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Hundreds of Texans line up to testify over GOP's voting bill in the special legislative session

Beto O'Rourke was among those at the state Capitol on Saturday to testify against the bill which would enact sweeping voting restrictions across the state.

TEXAS, USA — Hundreds of Texans lined up at the state Capitol on Saturday for their first opportunity during the special legislative session to testify before lawmakers over the renewed effort to pass new voting restrictions.

Both House and Senate committees are expected to take up the respective versions of GOP-backed legislation, and as of early Saturday afternoon, more than 300 people had signed up to speak.

Lufkin Republican Rep. Trent Ashby, chair of the select committee hearing the House's voting bill, said he expected bills to be advanced out of committee at the close of the Saturday hearing, meaning the House's bill could get a floor vote as early as next week.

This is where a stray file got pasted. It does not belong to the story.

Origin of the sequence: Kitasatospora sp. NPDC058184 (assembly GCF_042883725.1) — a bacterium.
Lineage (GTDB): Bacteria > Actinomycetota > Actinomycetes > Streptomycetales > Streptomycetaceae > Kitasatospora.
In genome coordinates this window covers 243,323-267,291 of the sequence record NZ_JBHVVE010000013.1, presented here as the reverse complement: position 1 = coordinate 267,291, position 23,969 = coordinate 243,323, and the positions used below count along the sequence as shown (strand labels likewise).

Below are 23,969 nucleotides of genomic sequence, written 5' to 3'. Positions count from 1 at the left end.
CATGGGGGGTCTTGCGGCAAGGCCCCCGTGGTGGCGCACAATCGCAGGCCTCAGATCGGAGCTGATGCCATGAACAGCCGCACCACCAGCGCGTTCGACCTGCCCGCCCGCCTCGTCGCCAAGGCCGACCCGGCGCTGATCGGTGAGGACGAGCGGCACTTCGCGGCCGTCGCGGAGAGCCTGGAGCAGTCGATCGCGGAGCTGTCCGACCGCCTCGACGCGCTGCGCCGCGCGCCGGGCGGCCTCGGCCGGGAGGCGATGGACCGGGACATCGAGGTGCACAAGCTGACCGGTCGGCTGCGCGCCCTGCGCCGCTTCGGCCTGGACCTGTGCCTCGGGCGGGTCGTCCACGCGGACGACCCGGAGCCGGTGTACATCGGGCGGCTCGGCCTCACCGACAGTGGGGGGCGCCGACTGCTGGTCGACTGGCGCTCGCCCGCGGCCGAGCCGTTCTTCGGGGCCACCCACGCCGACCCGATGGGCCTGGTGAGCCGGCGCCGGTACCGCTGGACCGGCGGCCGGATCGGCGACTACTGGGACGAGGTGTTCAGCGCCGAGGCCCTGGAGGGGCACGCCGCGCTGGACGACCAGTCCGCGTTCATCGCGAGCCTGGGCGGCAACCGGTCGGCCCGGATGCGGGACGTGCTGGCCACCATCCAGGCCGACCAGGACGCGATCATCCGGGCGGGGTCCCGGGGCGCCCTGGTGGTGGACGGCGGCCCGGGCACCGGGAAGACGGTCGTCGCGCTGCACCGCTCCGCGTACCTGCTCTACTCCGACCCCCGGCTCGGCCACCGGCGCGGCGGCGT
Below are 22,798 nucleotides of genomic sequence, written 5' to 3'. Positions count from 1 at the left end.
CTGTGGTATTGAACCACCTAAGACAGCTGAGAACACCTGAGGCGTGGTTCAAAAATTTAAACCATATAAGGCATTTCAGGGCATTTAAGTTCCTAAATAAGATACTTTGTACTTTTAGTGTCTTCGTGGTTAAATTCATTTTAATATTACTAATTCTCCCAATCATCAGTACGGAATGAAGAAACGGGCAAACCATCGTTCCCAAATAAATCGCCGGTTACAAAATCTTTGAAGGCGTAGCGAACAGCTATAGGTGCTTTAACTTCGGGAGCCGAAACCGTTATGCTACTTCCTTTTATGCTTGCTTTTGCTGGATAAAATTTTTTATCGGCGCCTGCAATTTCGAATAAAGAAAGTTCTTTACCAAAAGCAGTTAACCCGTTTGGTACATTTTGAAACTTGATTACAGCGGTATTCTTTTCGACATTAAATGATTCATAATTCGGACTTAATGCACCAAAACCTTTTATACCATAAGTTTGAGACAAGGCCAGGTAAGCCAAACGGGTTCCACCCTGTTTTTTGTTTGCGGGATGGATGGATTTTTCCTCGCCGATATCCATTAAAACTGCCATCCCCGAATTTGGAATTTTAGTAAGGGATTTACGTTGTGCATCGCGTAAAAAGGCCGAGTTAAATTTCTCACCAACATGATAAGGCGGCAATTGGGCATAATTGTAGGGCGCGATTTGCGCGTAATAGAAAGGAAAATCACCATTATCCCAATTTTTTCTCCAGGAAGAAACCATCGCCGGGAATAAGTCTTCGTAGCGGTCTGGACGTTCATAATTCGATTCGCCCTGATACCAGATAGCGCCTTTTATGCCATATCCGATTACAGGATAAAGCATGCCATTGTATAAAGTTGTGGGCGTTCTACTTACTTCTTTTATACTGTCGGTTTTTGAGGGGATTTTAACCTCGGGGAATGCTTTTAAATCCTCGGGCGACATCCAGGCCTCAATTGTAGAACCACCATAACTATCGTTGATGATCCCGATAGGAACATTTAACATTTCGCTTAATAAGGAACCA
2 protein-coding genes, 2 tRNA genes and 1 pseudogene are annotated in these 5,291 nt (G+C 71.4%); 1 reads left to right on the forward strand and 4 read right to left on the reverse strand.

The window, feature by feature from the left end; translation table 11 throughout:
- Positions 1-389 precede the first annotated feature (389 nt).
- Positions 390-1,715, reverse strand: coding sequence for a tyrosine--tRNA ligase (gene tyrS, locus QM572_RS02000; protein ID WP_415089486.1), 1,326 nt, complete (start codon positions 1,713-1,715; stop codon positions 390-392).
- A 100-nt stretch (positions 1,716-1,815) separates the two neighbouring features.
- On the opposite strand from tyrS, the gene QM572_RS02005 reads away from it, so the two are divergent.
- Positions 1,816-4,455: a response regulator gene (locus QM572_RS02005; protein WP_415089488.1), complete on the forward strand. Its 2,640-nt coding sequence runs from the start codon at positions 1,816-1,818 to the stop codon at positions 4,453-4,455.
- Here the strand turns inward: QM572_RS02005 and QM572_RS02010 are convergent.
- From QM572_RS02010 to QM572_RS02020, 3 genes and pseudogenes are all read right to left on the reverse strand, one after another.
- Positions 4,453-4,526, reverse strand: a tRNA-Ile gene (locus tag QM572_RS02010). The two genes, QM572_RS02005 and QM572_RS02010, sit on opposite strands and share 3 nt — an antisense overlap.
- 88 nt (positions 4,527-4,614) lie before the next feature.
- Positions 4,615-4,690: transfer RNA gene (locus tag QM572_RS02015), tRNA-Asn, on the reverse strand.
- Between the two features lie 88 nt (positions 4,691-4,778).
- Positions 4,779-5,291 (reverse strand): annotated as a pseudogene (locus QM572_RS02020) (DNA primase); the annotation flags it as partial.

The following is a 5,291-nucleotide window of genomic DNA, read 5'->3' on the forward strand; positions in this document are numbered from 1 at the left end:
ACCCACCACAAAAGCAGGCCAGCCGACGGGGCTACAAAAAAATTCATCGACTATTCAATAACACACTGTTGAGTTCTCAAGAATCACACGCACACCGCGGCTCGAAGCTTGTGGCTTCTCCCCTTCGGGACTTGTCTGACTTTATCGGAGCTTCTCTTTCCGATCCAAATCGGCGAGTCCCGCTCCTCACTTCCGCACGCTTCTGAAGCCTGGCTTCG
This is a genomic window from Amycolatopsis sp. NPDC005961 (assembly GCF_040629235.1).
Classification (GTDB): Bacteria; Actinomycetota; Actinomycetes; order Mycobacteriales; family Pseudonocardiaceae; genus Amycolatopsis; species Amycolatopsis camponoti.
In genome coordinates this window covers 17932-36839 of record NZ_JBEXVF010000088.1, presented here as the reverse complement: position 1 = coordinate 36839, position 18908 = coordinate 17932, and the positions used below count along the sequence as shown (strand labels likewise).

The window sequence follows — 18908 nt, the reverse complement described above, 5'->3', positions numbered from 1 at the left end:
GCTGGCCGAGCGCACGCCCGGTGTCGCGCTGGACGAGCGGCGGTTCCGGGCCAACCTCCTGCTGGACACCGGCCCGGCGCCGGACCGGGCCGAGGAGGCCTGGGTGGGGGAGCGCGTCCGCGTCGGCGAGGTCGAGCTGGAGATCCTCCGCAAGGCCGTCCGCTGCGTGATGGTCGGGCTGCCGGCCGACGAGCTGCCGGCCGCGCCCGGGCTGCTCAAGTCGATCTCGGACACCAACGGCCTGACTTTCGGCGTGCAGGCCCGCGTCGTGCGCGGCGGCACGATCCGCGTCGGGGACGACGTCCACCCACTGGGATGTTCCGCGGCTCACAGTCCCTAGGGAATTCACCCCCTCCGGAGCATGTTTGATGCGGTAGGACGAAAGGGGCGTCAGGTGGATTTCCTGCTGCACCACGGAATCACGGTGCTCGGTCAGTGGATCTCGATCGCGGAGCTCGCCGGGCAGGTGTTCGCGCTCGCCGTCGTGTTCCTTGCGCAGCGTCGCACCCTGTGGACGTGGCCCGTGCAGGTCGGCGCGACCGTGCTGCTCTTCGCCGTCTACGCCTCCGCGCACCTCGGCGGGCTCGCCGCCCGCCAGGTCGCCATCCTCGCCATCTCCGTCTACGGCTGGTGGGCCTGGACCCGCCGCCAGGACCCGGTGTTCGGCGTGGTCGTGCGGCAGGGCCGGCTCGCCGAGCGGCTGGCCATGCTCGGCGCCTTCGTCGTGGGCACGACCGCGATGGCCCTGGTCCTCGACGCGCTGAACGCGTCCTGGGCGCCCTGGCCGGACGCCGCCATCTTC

Lawmakers returned to Austin on Thursday for a special session called by Gov. Greg Abbott because Democrats thwarted the priority elections bill in the final hours of the regular legislative session by staging a walkout to break quorum.

In Senate Bill 1 and House Bill 3, both chambers have revived proposals to further clamp down the state’s voting-by-mail rules, and rein in initiatives that Harris County — the state’s largest county that is home to Houston and a diverse population — attempted in 2020 to widen access to voting.

Both bills carry over measures from the regular session to bolster protections for partisan poll watchers and embrace new ID requirements for voting by mail that were added at the last minute to the sweeping voting bill, known as Senate Bill 7.

Former U.S. Rep. Beto O'Rourke was among those waiting for his opportunity to testify against the bill, while using his social media to encourage others to join him at the state Capitol.

"If you want to make sure that we save democracy and preserve voting rights and have free and fair elections in Texas then come down to the state Capitol and sign up to testify," he said in video posted to Twitter.

This story was originally published at TexasTribune.orgThe Texas Tribune is a nonprofit, nonpartisan media organization that informs Texans — and engages with them — about public policy, politics, government and statewide issues.    

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